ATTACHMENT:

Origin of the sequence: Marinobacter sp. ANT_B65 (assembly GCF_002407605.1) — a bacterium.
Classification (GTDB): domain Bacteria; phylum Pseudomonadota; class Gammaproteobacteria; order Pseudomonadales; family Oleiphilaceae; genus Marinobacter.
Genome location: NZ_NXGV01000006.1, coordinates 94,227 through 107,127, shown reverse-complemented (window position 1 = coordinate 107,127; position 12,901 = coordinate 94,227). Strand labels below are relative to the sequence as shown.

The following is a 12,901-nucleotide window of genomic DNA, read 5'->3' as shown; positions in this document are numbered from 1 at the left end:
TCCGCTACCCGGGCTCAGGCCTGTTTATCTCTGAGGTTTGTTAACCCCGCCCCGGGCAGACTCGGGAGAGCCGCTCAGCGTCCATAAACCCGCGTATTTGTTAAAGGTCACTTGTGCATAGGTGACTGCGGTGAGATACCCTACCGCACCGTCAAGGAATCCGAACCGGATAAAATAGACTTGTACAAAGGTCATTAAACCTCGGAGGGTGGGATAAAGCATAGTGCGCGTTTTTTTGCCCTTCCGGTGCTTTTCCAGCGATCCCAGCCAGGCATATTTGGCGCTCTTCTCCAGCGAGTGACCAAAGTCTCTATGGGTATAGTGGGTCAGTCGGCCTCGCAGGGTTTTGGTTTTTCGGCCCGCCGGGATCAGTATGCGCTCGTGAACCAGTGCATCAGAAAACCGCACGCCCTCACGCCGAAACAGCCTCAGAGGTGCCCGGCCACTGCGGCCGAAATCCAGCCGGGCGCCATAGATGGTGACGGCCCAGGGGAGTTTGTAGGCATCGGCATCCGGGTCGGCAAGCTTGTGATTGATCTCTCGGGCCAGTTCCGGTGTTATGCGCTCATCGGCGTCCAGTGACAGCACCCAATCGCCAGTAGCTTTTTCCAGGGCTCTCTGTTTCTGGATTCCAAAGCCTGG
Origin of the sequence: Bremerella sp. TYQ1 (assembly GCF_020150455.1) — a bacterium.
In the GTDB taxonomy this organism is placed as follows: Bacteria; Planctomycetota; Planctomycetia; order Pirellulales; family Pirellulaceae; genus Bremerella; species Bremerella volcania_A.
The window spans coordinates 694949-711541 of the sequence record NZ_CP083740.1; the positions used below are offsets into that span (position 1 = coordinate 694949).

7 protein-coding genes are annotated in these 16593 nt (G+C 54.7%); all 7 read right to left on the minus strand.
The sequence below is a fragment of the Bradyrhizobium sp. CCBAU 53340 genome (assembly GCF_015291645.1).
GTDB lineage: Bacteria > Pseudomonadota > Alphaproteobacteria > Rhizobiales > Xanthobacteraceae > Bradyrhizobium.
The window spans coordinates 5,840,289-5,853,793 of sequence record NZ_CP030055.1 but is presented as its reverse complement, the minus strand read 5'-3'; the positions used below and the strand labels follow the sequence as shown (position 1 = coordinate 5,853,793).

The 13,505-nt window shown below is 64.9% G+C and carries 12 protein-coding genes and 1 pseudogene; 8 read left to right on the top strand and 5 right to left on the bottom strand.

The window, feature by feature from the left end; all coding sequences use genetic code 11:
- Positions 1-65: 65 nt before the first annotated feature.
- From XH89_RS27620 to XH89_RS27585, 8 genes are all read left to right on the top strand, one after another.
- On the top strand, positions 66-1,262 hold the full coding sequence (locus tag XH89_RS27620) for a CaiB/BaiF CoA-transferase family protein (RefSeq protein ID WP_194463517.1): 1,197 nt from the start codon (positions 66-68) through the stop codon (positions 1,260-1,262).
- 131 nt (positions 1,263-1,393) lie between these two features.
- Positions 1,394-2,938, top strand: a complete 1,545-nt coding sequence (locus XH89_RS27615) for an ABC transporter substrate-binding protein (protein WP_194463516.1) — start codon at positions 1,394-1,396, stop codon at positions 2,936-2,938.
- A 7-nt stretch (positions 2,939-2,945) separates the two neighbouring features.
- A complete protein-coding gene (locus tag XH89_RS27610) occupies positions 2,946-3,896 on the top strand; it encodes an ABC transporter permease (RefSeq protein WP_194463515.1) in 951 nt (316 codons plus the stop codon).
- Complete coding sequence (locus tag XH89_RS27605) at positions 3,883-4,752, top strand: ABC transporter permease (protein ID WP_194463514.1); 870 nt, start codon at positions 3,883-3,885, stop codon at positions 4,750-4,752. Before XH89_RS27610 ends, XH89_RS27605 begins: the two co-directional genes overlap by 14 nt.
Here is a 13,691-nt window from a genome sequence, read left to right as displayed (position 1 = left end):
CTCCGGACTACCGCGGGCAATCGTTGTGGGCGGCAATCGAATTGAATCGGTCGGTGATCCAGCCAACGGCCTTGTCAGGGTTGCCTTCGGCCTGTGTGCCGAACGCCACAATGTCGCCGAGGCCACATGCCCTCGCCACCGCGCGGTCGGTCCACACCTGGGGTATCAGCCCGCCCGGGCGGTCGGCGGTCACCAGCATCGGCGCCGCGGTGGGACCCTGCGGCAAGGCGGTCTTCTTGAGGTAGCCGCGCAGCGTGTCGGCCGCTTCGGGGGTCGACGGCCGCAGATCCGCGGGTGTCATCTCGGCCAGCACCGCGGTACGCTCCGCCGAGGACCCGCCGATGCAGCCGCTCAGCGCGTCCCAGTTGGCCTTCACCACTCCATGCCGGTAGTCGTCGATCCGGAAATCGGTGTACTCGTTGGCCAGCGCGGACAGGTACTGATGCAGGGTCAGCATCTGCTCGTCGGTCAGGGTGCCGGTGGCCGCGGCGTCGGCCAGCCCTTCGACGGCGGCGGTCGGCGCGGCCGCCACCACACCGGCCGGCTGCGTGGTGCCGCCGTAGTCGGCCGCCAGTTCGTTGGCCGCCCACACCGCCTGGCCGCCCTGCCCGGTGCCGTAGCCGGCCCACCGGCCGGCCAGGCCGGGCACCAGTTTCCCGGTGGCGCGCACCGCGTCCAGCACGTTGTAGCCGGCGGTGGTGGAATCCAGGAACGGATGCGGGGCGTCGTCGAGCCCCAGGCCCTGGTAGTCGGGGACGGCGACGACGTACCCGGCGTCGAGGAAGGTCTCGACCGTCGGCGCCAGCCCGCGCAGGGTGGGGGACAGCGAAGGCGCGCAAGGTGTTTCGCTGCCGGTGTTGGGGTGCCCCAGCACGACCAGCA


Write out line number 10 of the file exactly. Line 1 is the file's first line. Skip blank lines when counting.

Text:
The sequence below is a fragment of the Bradyrhizobium sp. CCBAU 53340 genome (assembly GCF_015291645.1).